Keep YOUR Heart Healthy!
Take steps today to lower your risk of heart disease. Heart disease is the leading cause of death for both men and women in the United States.
To help prevent heart disease, you can:
* Eat healthy.
* Get active.
* Stay at a healthy weight.
* Quit smoking and stay away from secondhand smoke.
* Control your cholesterol and blood pressure.
* If you drink alcohol, drink only in moderation.
* Manage stress.
You are at higher risk for heart disease if you:
* Have high cholesterol or high blood pressure
* Are overweight or obese
* Don’t get enough physical activity
* Don’t eat a healthy diet
Your age and family history also affect your risk for heart disease. Your risk is higher if:
* You are a woman over age 55
* You are a man over age 45
* Your father or brother had heart disease before age 55
* Your mother or sister had heart disease before age 65
What is heart disease?
When people talk about heart disease, they are usually talking about coronary heart disease (CHD). It’s also called coronary artery disease (CAD). This is the most common type of heart disease.
When someone has CHD, the coronary arteries (tubes) that take blood to the heart are narrow or blocked. This happens when cholesterol and fatty material, called plaque (“plak”), build up inside the arteries.
Plaque is caused by:
* Too much fat and cholesterol in the blood
* High blood pressure
* Too much sugar in the blood (usually because of diabetes)
When plaque blocks an artery, it’s hard for blood to flow to the heart. A blocked artery can cause chest pain or a heart attack.
Don’t ignore changes in how you feel.
Signs of a heart attack often come on suddenly. But sometimes, they develop slowly – hours, days, or even weeks before a heart attack happens.
Talk to your doctor if you feel unusually tired for several days, or if you develop any new health problems (like pain or trouble breathing). It’s also important to talk to your doctor if existing health issues (like pain) are bothering you more than usual.
If you’ve had a heart attack in the past, it’s important to know that symptoms of a new heart attack might be different from your last one – so talk with your doctor if you have any concerns about how you feel.
Call 911 right away if you or someone else has signs of a heart attack.
Control your cholesterol and blood pressure.
High cholesterol and high blood pressure can cause heart disease and heart attack. If your cholesterol or blood pressure numbers are high, you can take steps to lower them.
All men age 35 and older need to get their cholesterol checked. You also need to get your cholesterol checked if you have heart disease or risk factors for heart disease and you are a:
* Man ages 20 to 35
* Woman age 20 or older
Get your blood pressure checked. Starting at age 18, get your blood pressure checked regularly. High blood pressure has no signs or symptoms.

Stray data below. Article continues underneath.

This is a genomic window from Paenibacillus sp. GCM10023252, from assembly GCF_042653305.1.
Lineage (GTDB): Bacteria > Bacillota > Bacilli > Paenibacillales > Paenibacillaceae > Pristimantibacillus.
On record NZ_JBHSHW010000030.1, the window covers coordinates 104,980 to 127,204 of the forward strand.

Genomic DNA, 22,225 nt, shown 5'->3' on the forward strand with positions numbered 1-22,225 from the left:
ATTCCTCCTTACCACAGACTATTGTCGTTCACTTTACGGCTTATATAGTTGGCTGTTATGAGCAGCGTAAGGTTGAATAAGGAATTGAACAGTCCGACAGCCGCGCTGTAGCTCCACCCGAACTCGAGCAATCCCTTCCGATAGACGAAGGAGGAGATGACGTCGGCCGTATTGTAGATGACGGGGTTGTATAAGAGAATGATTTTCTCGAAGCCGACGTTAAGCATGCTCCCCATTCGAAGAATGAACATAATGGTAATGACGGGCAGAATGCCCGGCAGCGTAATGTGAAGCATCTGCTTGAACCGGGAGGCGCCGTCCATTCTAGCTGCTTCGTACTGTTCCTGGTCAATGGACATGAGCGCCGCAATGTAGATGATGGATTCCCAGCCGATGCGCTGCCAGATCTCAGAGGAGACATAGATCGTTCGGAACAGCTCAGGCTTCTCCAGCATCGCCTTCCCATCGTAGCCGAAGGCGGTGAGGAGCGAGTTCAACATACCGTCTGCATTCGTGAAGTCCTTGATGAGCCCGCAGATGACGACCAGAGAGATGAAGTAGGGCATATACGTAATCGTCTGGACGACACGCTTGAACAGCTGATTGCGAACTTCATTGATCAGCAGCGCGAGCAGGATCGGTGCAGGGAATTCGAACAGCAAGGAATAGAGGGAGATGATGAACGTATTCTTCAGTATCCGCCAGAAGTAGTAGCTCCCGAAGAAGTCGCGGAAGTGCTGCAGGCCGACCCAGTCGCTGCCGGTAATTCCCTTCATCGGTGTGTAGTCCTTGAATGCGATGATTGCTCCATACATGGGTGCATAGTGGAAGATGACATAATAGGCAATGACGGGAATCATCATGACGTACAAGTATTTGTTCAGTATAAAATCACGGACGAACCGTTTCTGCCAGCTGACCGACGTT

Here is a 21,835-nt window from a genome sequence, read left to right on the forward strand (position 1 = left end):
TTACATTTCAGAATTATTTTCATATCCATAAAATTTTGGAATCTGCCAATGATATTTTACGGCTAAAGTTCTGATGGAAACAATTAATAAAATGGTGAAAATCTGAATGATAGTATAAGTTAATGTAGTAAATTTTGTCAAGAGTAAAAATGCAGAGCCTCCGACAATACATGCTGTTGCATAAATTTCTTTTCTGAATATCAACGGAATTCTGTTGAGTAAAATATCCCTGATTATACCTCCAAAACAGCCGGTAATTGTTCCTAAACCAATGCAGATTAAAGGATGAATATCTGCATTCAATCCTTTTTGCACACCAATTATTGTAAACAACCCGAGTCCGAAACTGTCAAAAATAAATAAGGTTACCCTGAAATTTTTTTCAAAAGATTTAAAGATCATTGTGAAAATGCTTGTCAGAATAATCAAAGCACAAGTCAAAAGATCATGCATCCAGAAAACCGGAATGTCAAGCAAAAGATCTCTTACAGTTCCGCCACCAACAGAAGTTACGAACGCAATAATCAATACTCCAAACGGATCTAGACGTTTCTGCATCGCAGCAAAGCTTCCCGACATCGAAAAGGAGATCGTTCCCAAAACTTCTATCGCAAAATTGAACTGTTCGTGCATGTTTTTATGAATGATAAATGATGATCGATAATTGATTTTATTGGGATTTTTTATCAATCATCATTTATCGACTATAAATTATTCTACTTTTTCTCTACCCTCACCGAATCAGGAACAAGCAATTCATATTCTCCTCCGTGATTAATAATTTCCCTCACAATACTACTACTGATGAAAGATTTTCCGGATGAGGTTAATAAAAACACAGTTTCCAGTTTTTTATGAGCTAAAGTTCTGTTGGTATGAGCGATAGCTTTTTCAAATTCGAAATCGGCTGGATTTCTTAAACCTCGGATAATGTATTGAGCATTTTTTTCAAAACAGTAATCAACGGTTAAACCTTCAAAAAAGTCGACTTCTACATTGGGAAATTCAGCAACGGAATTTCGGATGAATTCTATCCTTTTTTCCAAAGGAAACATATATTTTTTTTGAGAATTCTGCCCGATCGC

Know your family’s health history. Your family history affects your risk for heart disease.
Ask your doctor about taking aspirin every day.
If you are age 50 to 59, taking aspirin every day can lower your risk of heart attack and stroke – but it’s not recommended for everyone.
Eat healthy. Eating healthy can help lower your risk of heart disease. A heart-healthy diet includes foods that are low in saturated and trans fats, added sugars, and sodium (salt).
Heart-healthy items include high-fiber foods (whole grains, fruits, and vegetables) and certain fats (like the fats in olive oil and fish).
Drink alcohol only in moderation. If you choose to drink alcohol, drink only in moderation. This means limiting your drinking to no more than 1 drink a day for woman and no more than 2 drinks a day for men. Drinking too much alcohol can increase your risk of heart disease.
Get active. Getting active can help prevent heart disease. Adults need at least 2 hours and 30 minutes of moderate aerobic activity each week. This includes walking fast, dancing, and biking.
If you are just getting started, try walking for 10 minutes a day, a few days each week. Then add more activity over time.
Stay at a healthy weight.
People who are overweight or obese are at an increased risk for heart disease, high blood pressure, and type 2 diabetes. If you are overweight or obese, losing just 10 pounds can lower your risk of heart disease
Quit smoking and stay away from secondhand smoke. Quitting smoking helps lower your risk of heart disease and heart attack. Call 1-800-QUIT-NOW (1-800-784-8669) for free support and to set up your plan for quitting.
Avoiding secondhand smoke is important, too – so keep your home smoke-free. If you have guests who smoke, ask them to smoke outside.
Manage stress. Managing stress can help prevent serious health problems like heart disease, depression, and high blood pressure. Deep breathing and meditation are good ways to relax and manage stress.